The Petitioner’s Briefs have been submitted in Al-Odah v. US and Boumediene v. Bush, the two high-profile detainee cases that the court has accepted for review. Thanks to SCOTUSblog, everyone can access the Al-Odah briefs here (Al-Odah) and here (El-Banna) and the Boumediene brief here. I’ll use Al-Odah for the majority of my analysis but from a brief overview of the three briefs, the issues present in these cases seem to be nearly identical. Boumediene, however, goes one step farther than Al-Odah in asking whether or not Congress can legitimately categorize the Petitioner as an enemy combatant.

In April, the court refused to grant certiorari to the detainees involved in Al-Odah and Boumediene. Nearly 3 months later the court reversed its original decision when Justices Kennedy and Stevens flip-flopped by joining Justices Ginsburg, Souter, and Breyer in accepting review.

Justices Stevens, Breyer, Souter, and Ginsburg obviously know something that we don’t. Their willingness to take this high-profile and relatively straight-forward case indicates that they believe that they can win this case and get the requisite five votes.

Justice Kennedy is only slightly harder to read. He penned a concurring opinion in Hamdan v. Rumsfeld that displayed a level of sympathy with his liberal colleagues that should scare the conservatives on the Court. Despite his ruling in Hamdan, his hesitancy to accept this case until all ‘available remedies’ had been exhausted could indicate his lack of willingness to succumb to political pressure from either side of the Court. If he had chosen to side with his conservatives, he would have voted against accepting review and if he had a desire to side with his most liberal colleagues, he would voted to ‘grant the petitions for certiorari and expedite argument’ back in April.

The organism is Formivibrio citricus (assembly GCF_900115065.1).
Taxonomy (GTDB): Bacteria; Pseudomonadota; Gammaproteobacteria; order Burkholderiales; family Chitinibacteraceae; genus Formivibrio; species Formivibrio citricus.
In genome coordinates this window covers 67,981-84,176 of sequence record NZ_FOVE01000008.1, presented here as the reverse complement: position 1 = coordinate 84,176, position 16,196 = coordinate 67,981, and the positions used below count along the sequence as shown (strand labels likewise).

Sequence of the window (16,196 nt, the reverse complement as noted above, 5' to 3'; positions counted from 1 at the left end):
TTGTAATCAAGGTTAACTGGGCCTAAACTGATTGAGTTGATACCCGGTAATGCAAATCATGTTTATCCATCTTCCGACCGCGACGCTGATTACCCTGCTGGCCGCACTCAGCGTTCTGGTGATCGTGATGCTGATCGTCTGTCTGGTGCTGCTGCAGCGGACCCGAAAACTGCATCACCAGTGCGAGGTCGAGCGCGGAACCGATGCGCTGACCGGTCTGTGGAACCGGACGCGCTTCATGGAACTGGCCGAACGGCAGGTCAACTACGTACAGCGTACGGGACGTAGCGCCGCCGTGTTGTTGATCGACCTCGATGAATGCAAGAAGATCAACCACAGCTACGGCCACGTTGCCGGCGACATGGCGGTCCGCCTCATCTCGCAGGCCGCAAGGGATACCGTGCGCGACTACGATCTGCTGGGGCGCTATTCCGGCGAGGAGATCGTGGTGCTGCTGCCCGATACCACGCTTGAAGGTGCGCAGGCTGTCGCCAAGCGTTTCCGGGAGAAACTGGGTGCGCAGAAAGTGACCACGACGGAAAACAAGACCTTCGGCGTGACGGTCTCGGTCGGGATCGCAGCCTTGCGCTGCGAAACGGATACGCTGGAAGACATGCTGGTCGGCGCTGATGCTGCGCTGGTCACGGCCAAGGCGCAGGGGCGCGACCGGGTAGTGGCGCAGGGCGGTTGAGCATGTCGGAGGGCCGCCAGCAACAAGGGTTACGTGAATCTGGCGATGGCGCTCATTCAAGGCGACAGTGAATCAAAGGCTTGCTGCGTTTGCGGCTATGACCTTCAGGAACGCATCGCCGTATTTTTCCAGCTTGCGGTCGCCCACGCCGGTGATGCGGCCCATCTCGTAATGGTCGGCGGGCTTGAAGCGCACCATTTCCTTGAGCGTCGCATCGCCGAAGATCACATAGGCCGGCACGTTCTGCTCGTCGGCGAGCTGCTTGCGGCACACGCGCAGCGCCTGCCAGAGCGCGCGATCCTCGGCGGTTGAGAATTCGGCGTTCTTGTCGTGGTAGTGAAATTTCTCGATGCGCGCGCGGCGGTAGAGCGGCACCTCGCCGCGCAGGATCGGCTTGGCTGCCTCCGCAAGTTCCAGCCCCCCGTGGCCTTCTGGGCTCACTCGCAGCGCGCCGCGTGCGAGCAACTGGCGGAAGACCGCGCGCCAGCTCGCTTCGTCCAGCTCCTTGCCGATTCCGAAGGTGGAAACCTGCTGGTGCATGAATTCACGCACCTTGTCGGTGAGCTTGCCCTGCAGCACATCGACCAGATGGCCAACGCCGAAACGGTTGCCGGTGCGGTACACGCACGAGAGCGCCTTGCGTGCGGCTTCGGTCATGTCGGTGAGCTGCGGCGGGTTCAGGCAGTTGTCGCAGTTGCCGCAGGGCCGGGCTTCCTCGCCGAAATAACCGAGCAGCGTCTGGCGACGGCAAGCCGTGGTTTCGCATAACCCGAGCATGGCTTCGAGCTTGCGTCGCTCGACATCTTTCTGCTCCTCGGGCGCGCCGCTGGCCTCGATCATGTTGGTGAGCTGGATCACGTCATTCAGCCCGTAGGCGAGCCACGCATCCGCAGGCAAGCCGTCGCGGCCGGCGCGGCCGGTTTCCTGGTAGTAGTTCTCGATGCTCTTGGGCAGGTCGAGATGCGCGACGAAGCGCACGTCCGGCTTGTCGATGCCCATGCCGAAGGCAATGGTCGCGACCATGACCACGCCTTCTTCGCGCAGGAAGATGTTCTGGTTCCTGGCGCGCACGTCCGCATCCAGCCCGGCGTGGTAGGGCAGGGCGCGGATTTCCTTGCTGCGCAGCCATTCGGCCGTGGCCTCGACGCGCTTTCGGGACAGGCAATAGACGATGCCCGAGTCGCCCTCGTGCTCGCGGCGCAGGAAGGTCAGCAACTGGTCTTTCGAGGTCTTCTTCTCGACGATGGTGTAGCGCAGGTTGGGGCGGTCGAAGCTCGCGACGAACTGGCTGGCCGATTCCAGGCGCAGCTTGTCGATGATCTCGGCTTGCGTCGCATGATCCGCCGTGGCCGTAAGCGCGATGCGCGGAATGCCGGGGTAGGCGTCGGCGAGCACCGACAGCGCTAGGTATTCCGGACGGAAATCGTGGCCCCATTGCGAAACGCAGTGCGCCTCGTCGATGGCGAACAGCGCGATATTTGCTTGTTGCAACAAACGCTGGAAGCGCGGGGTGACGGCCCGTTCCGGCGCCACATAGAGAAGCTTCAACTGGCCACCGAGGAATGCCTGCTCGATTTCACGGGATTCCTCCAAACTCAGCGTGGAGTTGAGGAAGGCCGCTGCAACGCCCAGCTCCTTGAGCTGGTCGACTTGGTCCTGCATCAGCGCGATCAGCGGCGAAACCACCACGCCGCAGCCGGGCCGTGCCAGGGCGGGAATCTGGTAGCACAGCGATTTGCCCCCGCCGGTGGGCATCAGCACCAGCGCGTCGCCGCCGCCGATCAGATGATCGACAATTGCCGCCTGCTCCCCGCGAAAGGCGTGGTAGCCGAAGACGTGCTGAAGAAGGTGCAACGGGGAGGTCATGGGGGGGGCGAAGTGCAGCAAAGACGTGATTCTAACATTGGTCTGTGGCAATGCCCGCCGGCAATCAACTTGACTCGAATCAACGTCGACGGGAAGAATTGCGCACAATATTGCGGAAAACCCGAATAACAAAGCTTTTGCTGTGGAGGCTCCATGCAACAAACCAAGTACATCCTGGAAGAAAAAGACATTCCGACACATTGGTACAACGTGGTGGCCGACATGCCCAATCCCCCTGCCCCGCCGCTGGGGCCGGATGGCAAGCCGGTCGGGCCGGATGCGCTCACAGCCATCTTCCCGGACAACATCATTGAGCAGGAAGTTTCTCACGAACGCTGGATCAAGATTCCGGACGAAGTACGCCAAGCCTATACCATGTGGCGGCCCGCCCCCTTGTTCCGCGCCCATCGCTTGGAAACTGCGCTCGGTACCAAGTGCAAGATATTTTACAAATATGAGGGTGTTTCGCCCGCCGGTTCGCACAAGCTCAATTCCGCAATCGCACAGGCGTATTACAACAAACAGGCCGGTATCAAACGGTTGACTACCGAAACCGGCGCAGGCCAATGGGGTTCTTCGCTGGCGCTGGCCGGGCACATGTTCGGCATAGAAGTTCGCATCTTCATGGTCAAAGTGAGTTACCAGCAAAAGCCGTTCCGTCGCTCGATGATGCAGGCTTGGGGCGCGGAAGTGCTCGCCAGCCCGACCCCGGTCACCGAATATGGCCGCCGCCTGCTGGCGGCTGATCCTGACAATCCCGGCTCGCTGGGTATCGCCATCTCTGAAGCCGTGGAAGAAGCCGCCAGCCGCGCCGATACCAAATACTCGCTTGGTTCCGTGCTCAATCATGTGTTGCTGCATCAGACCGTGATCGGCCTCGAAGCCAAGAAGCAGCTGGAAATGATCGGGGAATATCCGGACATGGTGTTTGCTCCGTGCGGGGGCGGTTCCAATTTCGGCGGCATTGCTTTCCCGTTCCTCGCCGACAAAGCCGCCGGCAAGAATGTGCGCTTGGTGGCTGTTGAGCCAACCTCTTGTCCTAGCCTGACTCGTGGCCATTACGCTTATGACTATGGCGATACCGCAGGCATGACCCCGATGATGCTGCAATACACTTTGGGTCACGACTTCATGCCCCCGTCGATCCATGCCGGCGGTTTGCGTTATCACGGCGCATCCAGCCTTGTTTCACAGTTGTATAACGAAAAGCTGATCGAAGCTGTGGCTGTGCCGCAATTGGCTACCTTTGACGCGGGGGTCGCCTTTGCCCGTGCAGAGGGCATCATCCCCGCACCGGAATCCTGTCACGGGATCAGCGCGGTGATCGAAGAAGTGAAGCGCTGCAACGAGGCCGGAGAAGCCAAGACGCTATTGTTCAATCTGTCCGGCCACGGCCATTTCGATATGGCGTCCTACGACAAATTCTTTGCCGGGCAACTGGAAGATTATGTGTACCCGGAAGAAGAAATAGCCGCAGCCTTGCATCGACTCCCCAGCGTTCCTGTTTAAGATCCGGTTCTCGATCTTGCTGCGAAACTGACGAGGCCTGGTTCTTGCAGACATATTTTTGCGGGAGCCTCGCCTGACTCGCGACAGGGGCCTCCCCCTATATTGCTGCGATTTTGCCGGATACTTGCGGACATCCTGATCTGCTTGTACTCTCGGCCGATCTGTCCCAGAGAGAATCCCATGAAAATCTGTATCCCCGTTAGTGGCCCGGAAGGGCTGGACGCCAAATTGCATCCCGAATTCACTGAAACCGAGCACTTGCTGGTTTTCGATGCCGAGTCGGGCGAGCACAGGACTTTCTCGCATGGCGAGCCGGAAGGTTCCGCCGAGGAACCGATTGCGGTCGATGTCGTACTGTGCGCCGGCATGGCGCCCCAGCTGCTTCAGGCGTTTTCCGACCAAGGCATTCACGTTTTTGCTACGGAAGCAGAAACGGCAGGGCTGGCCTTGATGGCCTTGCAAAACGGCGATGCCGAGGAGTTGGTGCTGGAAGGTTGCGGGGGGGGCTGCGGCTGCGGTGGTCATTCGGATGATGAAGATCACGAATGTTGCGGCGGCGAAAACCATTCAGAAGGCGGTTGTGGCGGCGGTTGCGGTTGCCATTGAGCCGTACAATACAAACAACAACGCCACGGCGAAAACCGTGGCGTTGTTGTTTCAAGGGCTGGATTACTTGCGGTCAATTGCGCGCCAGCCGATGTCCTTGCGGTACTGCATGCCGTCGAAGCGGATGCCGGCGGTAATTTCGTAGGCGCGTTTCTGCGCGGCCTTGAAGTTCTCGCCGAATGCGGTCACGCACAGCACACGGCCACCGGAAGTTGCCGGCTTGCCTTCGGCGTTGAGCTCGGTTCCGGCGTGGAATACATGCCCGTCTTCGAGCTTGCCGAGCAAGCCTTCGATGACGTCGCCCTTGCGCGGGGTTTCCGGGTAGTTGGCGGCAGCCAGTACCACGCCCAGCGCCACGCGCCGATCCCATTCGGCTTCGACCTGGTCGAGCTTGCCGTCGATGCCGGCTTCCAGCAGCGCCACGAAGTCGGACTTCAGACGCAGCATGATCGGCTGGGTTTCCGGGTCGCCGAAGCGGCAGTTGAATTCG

Al-Odah argues that the Military Commission Act (MCA) violates the Suspensions Clause of the Constitution which reads “The privilege of the Writ of Habeas Corpus shall not be suspended, unless when in Cases of Rebellion or Invasion the public Safety may require it.” He contends that in the absence of a rebellion or invasion, Congress cannot deny him the Great Writ. First he appeals to the originalist tendencies of the Justices:

The Suspension Clause protects the writ as it existed in 1789. The writ as it existed in 1789 depended not on formal notions of sovereignty, but on the “exact extent and nature of the jurisdiction or dominion exercised” by the government. Rasul, 542 U.S. at 482 (citation omitted).

Moreover, before 1789, the writ was available to individuals who possessed no rights under positive law. Even assuming the Guantánamo detainees have no such rights, they are within the reach of the writ as existed in 1789, and are therefore entitled to the processes and remedies afforded by habeas.

Al-Odah focuses primarily on the habeus claims of the detainees but also briefly mentions the unjust ‘enemy combatant’ classification (the Guantánamo detainees also should be given the opportunity, in a habeas corpus hearing, to challenge the government’s designation of them as ‘enemy combatants’ under international law.)

Boumediene echoes the habeus argument (and elaborates on originalist analysis) but spends a considerable amount of time rejecting the enemy combatant label. He asks the court to decide whether or not “Petitioners’ habeas corpus petitions, which establish that the United States government has imprisoned Petitioners for over five years, demonstrate unlawful confinement requiring the grant of habeas relief or, at least, a hearing on the merits.”

I wouldn’t be surprised to see a(nother) landmark decision in favor of the detainees. I also expect the Court’s liberal/conservative dichotomy to prevail with Justice Kennedy siding with the liberal members of the Court. The Supreme Court is sure to find that the President has laughed in the face of the Court after their decision at the end of the 2005 Term in Hamdan v. Rumsfeld. This will be a classic example of the Judiciary v. the Executive but will pale in comparison to some of epic showdowns in the past like Youngstown Sheet and Tube Co..


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